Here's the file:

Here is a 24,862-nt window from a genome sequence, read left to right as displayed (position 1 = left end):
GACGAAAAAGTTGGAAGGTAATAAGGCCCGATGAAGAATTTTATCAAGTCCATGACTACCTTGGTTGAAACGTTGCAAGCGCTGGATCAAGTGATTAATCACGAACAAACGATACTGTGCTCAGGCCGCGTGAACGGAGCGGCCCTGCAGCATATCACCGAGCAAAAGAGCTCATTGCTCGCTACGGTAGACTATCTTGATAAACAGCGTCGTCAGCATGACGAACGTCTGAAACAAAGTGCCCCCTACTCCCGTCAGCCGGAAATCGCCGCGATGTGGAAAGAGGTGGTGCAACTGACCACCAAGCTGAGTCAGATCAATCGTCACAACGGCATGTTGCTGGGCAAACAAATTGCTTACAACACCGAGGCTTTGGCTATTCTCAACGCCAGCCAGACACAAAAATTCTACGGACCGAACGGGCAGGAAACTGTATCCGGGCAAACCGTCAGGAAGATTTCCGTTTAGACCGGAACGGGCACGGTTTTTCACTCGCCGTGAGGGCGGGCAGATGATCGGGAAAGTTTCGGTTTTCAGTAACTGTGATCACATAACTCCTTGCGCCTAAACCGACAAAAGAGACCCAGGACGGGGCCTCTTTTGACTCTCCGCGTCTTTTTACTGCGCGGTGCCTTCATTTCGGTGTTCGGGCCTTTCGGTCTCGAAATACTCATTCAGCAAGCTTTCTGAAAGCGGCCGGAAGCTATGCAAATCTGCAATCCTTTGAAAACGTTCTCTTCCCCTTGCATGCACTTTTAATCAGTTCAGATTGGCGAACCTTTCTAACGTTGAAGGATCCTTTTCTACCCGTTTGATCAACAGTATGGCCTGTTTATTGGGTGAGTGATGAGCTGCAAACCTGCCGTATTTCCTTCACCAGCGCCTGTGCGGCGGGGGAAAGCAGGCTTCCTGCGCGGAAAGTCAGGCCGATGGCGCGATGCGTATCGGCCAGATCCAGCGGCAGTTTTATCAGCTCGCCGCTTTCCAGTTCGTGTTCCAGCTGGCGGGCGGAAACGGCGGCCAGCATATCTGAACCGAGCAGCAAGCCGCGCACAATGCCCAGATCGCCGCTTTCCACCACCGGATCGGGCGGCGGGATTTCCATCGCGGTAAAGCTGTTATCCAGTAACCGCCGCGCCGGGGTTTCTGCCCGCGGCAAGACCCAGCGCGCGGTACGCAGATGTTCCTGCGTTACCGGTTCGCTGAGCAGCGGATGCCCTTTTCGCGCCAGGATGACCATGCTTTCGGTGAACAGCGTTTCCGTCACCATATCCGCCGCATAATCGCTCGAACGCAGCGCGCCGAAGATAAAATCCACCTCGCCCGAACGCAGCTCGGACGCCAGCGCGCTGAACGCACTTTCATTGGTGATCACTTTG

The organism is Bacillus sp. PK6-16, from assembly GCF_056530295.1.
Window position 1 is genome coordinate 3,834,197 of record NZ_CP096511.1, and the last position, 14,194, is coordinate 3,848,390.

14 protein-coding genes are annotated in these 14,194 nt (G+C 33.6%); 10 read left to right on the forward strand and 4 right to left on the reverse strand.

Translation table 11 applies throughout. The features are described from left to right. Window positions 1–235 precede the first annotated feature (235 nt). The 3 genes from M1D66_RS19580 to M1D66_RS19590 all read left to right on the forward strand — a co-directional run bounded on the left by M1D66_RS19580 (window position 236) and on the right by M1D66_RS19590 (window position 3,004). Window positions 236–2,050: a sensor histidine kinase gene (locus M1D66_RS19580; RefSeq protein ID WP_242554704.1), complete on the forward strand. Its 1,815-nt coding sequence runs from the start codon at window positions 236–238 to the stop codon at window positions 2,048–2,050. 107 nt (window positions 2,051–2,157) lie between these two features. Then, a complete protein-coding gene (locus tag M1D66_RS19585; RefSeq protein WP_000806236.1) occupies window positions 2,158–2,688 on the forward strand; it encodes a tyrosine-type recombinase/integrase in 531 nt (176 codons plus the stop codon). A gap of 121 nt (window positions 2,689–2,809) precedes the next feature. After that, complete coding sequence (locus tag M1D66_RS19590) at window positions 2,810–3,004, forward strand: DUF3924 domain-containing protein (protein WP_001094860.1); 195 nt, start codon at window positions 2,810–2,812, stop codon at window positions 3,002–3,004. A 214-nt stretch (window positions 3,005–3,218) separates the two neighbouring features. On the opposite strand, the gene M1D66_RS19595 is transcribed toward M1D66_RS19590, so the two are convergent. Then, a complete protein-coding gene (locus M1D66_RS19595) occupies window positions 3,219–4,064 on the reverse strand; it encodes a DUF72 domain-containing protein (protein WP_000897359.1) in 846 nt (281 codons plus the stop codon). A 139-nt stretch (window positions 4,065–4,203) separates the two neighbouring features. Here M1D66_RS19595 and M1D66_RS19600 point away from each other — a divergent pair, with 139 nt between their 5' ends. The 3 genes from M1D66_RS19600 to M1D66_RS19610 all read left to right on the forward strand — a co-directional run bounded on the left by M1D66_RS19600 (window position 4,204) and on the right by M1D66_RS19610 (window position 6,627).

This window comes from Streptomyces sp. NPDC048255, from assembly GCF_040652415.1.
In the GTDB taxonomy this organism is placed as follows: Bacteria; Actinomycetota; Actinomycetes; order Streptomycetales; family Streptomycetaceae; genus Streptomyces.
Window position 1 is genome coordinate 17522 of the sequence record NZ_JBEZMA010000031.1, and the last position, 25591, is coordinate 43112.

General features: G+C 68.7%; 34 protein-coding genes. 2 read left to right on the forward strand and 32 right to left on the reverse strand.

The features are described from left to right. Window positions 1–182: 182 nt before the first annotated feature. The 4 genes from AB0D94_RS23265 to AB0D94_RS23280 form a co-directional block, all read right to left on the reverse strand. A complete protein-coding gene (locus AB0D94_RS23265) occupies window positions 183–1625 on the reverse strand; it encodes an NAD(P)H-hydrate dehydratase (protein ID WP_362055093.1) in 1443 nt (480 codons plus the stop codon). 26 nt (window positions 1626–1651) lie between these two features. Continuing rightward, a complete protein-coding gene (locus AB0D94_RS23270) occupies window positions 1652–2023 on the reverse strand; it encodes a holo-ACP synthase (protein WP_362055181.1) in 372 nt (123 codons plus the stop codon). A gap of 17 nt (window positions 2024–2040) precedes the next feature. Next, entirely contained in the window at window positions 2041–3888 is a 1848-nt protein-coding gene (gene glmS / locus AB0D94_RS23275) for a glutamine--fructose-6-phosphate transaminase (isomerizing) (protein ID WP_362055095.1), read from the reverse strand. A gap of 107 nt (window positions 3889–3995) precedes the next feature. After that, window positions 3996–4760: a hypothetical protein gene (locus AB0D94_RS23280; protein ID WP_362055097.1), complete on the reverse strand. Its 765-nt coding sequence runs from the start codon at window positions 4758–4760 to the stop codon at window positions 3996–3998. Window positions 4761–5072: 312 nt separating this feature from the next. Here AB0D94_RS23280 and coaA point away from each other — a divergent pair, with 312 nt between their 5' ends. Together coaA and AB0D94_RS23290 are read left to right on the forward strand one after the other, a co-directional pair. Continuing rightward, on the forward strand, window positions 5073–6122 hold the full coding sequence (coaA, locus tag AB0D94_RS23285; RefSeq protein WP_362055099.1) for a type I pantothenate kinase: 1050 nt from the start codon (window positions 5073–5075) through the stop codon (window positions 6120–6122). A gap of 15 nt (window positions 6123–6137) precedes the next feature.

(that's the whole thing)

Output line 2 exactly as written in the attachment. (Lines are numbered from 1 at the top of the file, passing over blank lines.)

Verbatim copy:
GACGAAAAAGTTGGAAGGTAATAAGGCCCGATGAAGAATTTTATCAAGTCCATGACTACCTTGGTTGAAACGTTGCAAGCGCTGGATCAAGTGATTAATCACGAACAAACGATACTGTGCTCAGGCCGCGTGAACGGAGCGGCCCTGCAGCATATCACCGAGCAAAAGAGCTCATTGCTCGCTACGGTAGACTATCTTGATAAACAGCGTCGTCAGCATGACGAACGTCTGAAACAAAGTGCCCCCTACTCCCGTCAGCCGGAAATCGCCGCGATGTGGAAAGAGGTGGTGCAACTGACCACCAAGCTGAGTCAGATCAATCGTCACAACGGCATGTTGCTGGGCAAACAAATTGCTTACAACACCGAGGCTTTGGCTATTCTCAACGCCAGCCAGACACAAAAATTCTACGGACCGAACGGGCAGGAAACTGTATCCGGGCAAACCGTCAGGAAGATTTCCGTTTAGACCGGAACGGGCACGGTTTTTCACTCGCCGTGAGGGCGGGCAGATGATCGGGAAAGTTTCGGTTTTCAGTAACTGTGATCACATAACTCCTTGCGCCTAAACCGACAAAAGAGACCCAGGACGGGGCCTCTTTTGACTCTCCGCGTCTTTTTACTGCGCGGTGCCTTCATTTCGGTGTTCGGGCCTTTCGGTCTCGAAATACTCATTCAGCAAGCTTTCTGAAAGCGGCCGGAAGCTATGCAAATCTGCAATCCTTTGAAAACGTTCTCTTCCCCTTGCATGCACTTTTAATCAGTTCAGATTGGCGAACCTTTCTAACGTTGAAGGATCCTTTTCTACCCGTTTGATCAACAGTATGGCCTGTTTATTGGGTGAGTGATGAGCTGCAAACCTGCCGTATTTCCTTCACCAGCGCCTGTGCGGCGGGGGAAAGCAGGCTTCCTGCGCGGAAAGTCAGGCCGATGGCGCGATGCGTATCGGCCAGATCCAGCGGCAGTTTTATCAGCTCGCCGCTTTCCAGTTCGTGTTCCAGCTGGCGGGCGGAAACGGCGGCCAGCATATCTGAACCGAGCAGCAAGCCGCGCACAATGCCCAGATCGCCGCTTTCCACCACCGGATCGGGCGGCGGGATTTCCATCGCGGTAAAGCTGTTATCCAGTAACCGCCGCGCCGGGGTTTCTGCCCGCGGCAAGACCCAGCGCGCGGTACGCAGATGTTCCTGCGTTACCGGTTCGCTGAGCAGCGGATGCCCTTTTCGCGCCAGGATGACCATGCTTTCGGTGAACAGCGTTTCCGTCACCATATCCGCCGCATAATCGCTCGAACGCAGCGCGCCGAAGATAAAATCCACCTCGCCCGAACGCAGCTCGGACGCCAGCGCGCTGAACGCACTTTCATTGGTGATCACTTTG